Without whitelisting a IP address - How do I prevent a admin account from ever being blocked/disabled.
I just wasted an hour trying to get access to my admin account because my iPad decided to log the app out and flooding the server with login requests. Which caused NC to disable my account.
I’m the only admin on this setup, WHY CAN THIS ACCOUNT BE DISABLED!?!? Who thought that that was a good idea?
Ofcourse OCC from terminal didn’t work. Some stupid PHP error (in my frustration I forgot to note it down) and had to dig through mysql to delete the bruteforce logs and flip a variable in preferences to get access to the only account that should never be blocked. I could then log in once, but when I tried the iPad it again screwed the account.
Then I found out that my phone, desktop app and some webdav connected apps are now also screwed and need to be logged in again… All because the iPad app can’t stay logged in or something. What the hell kind of stupid design is this?
So, why can an admin account be blocked like this (especially if its the only admin account!) and how do I prevent it?
Most likely your router is using NAT-Loopback, instead of proper DNS, in order to map the public domain name to the local IP address of the server. With NAT-Loopback, all packets coming from devices in your local network, carry the IP address of the router instead of the IP address of the device that originally initiated the connection. So if one device triggers the brute force protection, all devices in the local network are affected.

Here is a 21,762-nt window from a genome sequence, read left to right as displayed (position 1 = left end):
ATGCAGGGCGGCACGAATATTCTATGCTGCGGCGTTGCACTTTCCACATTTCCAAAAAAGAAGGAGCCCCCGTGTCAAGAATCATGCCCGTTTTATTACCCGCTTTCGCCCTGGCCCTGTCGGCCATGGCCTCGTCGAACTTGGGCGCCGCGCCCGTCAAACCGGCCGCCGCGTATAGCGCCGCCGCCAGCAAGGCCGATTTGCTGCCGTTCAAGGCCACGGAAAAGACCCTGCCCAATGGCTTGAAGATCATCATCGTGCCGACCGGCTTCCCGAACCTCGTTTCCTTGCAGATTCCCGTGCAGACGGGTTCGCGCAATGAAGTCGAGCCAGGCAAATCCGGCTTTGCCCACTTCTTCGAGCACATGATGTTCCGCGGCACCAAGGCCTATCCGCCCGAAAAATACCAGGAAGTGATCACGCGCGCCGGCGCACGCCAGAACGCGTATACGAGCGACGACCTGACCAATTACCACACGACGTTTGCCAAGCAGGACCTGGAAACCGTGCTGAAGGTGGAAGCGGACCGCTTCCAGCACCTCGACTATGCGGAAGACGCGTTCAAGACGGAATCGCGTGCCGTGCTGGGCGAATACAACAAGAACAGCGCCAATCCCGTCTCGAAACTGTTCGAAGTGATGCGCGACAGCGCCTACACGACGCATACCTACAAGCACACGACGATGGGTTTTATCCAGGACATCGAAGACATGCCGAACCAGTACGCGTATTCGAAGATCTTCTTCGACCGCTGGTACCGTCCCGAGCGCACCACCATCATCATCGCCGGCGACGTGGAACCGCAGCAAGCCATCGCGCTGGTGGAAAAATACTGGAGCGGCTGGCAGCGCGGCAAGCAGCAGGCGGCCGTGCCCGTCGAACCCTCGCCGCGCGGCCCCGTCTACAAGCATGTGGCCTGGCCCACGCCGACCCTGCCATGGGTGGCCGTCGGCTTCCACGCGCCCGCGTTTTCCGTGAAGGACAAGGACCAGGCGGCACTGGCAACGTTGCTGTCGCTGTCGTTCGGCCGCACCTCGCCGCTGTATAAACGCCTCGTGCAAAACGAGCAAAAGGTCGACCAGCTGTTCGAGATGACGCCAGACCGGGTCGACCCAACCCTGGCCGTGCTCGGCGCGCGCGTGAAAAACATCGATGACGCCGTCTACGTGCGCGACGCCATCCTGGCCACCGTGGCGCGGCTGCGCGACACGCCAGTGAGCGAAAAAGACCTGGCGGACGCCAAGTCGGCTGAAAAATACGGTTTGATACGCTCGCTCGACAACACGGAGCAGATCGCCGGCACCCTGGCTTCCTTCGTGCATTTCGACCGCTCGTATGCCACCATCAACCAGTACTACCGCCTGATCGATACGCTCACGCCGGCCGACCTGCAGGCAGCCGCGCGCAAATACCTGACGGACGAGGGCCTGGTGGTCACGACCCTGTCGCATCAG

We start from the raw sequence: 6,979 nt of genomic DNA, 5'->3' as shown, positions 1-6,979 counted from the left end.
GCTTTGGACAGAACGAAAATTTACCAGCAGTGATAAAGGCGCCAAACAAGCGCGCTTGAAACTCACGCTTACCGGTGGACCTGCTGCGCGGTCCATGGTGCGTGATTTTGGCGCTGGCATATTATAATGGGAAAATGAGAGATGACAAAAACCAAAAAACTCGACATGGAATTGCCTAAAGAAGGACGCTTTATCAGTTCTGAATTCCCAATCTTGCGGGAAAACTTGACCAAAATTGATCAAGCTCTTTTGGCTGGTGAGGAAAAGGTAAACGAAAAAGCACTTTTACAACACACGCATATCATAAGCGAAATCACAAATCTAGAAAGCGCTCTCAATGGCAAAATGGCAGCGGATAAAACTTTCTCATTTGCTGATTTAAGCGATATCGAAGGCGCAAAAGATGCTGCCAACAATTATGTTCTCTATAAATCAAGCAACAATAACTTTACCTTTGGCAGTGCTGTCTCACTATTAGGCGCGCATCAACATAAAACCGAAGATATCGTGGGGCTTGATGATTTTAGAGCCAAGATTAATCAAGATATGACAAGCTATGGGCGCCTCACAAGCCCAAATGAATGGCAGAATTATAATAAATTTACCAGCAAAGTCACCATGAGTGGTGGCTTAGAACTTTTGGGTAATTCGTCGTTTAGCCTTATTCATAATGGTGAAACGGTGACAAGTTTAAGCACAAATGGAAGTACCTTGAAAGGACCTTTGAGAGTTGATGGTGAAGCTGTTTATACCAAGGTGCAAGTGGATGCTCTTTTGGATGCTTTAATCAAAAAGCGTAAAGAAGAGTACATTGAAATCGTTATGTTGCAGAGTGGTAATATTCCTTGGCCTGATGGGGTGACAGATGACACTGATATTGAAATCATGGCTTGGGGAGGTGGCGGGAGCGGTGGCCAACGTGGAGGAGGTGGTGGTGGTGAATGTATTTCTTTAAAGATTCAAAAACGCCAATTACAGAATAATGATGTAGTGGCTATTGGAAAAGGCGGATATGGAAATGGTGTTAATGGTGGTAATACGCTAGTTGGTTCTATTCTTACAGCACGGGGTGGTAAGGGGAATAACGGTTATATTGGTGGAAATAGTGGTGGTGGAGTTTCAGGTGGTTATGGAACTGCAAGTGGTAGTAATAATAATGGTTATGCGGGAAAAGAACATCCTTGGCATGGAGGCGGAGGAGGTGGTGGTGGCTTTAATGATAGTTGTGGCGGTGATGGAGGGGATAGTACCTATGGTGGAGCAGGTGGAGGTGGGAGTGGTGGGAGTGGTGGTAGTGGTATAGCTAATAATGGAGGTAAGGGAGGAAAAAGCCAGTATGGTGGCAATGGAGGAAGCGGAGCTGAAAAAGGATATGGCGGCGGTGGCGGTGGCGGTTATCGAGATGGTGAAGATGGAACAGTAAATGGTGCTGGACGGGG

Yea I can see the use of that.
And if it’s a separate thing I can unlock disabled accounts.
The downside is that as a regular user I don’t see what’s happening in or with the admin account. So if it were to get hacked I wouldn’t notice immediately as it’s basically an unattended account regular users can see very little of.
with that in mind I’m not keen on splitting things up, and am just looking to prevent having my account locked, or have some reasonable timeout or something that doesn’t have me edit MySQL, delete records and re-setup several devices…
By not using the admin account for regular things as @Chartman123 already stated. The risk that one of your devices is leaking your password because of some malware or becaue of a flaw in the OS, browser, some app etc, is way higher than the risk that somebody “brute-forces” into your admin account. After all we know now, the security messarues of Nextcloud seem to work. You can further increase security by enabling MFA, if you haven’t done so already, and by using a unique username and a long and random password for your admin account. Nevertheless, it is always a good idea to follow the principle of least privilege.
Thanks for the clarification.
I’m certainly not going to apologize for making an assumption.